Center for Strategic Communication

The University of Texas Radionavigation Laboratory drone, an Adaptive Flight Hornet Mini. Photo: Courtesy Todd Humphreys

UPDATED 7/20/12, 11.30AM

On June 19, when University of Texas researchers successfully hijacked a drone by “spoofing” it — giving it bad GPS coordinates – they showed the Department of Homeland Security how civilian drones could fall into the wrong hands, exposing a potentially serious security flaw. It was exactly what Todd Humphreys, the lead researcher, anticipated in a TEDx talk in February: “You can scarcely imagine the kind of havoc you could cause if you knew what you were doing with a GPS spoofer.”

On Thursday, a month after the experiment, the investigations panel of the House Homeland Security Committee held a hearing on how civilian drones could affect the security of the American airspace. “These findings are alarming and have revealed a gaping hole in the security of using unmanned aerial systems domestically,” said Rep. Michael McCall, the panel’s chairman. “Now is the time to ensure these vulnerabilities are mitigated to protect our aviation system as the use of unmanned aerial systems continues to grow.”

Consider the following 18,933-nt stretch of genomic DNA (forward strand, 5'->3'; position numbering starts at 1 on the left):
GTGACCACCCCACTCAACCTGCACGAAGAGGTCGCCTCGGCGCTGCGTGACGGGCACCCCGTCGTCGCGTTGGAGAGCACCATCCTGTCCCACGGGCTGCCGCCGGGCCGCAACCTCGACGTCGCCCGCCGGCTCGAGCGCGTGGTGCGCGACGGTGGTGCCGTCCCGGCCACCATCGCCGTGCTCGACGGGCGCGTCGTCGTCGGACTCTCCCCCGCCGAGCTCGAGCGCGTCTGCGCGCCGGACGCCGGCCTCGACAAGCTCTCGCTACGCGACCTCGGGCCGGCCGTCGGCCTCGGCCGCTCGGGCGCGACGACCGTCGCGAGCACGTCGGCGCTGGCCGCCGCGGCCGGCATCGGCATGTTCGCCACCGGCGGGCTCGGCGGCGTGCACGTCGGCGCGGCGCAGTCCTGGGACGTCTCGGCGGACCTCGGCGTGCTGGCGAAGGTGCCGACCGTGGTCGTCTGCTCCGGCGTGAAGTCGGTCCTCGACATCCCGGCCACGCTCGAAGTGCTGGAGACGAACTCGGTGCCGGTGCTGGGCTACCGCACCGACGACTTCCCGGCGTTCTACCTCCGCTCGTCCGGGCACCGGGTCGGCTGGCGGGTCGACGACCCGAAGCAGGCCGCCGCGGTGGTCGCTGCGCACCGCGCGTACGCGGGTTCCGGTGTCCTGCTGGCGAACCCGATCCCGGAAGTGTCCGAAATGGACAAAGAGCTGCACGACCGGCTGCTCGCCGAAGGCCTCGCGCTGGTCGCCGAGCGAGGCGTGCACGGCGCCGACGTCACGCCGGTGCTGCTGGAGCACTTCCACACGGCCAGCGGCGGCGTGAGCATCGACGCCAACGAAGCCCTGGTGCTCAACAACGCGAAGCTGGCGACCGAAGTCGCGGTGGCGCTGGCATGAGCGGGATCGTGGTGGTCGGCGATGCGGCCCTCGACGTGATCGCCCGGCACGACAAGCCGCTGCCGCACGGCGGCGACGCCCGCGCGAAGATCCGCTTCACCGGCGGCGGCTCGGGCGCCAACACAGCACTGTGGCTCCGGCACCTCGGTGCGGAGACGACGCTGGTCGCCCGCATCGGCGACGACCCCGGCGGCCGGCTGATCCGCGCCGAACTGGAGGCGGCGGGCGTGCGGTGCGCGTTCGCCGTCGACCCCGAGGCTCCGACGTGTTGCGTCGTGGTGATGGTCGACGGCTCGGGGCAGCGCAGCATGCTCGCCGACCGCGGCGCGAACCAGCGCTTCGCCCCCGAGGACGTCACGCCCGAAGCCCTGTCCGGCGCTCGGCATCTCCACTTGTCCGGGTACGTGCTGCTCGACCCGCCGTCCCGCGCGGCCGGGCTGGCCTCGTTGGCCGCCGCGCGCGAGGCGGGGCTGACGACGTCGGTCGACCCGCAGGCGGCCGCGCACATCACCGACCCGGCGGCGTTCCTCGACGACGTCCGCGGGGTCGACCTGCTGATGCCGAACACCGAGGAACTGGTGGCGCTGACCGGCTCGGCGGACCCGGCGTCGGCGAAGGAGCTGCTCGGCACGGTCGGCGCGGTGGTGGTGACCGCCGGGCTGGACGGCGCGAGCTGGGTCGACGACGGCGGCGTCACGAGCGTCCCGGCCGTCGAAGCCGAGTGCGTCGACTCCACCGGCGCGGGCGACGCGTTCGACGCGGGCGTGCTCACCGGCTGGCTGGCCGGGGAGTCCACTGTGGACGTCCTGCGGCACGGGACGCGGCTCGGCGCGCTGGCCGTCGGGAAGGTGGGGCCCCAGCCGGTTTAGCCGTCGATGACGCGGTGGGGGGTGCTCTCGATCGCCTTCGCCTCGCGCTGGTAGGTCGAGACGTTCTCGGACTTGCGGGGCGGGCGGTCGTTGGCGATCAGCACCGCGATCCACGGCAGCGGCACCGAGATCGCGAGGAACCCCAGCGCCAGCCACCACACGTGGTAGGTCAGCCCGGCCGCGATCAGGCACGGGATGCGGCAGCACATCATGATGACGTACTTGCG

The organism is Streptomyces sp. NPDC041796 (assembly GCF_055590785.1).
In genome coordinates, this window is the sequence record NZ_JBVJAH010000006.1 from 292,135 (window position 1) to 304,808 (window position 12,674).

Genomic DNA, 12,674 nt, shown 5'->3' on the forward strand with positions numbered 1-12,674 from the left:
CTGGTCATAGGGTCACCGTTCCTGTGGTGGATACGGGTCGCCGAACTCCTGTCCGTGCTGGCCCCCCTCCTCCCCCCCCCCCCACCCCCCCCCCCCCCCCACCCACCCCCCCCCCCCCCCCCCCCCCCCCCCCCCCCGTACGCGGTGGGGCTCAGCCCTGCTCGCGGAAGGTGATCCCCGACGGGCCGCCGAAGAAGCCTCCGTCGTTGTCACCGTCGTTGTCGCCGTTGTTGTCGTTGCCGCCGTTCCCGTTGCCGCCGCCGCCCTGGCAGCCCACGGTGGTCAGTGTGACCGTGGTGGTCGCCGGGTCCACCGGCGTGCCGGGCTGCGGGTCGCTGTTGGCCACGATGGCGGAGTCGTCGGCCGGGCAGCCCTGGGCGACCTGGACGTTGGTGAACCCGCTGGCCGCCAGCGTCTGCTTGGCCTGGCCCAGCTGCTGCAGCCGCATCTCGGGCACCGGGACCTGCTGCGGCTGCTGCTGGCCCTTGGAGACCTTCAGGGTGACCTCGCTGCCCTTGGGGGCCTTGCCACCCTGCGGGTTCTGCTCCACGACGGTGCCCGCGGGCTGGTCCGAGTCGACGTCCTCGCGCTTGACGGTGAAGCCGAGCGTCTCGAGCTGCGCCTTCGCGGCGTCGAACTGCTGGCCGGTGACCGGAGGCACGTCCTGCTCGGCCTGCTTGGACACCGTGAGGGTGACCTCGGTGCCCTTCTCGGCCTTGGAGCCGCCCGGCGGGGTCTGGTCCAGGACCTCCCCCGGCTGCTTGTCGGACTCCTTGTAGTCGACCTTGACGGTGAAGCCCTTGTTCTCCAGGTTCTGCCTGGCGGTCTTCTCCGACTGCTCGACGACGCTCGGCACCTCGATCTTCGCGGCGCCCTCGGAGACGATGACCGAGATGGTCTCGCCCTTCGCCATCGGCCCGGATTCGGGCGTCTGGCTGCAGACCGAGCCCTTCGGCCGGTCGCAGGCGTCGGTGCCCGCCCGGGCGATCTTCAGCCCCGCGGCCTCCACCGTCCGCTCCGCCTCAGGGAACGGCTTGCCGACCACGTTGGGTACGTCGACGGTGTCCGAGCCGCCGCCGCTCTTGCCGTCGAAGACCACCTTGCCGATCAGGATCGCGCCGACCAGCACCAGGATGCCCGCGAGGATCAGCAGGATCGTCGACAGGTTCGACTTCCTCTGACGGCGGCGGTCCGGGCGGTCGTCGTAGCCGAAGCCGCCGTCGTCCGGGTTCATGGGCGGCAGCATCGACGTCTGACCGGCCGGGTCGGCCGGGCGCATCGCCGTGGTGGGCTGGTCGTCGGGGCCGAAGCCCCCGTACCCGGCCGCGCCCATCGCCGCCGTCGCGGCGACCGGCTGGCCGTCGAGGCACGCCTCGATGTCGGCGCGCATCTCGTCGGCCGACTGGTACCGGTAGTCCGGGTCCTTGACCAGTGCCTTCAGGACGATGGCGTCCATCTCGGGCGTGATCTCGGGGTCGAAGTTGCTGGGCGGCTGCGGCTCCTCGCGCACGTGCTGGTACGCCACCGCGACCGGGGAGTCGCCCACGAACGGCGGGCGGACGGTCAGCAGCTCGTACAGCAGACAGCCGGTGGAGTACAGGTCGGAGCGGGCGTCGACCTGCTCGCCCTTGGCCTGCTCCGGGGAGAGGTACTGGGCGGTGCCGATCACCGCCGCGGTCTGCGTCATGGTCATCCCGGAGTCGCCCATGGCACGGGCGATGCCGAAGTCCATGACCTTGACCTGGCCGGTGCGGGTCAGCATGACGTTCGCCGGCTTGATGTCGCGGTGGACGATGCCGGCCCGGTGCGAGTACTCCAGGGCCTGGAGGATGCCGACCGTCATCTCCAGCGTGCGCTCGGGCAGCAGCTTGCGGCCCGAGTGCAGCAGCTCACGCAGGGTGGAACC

Problem is, the FAA and the Department of Homeland security have yet to come up with specific requirements or a certified system to protect drones from GPS attacks. And what’s worse, neither of them takes responsibility for it. “The Department of Homeland Security mission is to protect the homeland. Unfortunately, DHS seems either disinterested or unprepared to step up to the plate,” said McCall, noting that representatives from the DHS declined to testify at the hearing. The FAA declined to comment on GPS security after the spoofing test.

Some of the drone manufacturers have their own systems to counter spoofing attacks, but others either think this is not their job, are not worried at all, or were completely taken by surprise.

“We’ve always been aware of [GPS threats like] jamming and lost satellites,” said Dennis D’Annunzio, Chief Technical Officer of drone maker Rotomotion, which produces drones used by local police like the North Little Rock Police Department in Arkansas. “But spoofing and taking control was something that we weren’t anticipating.”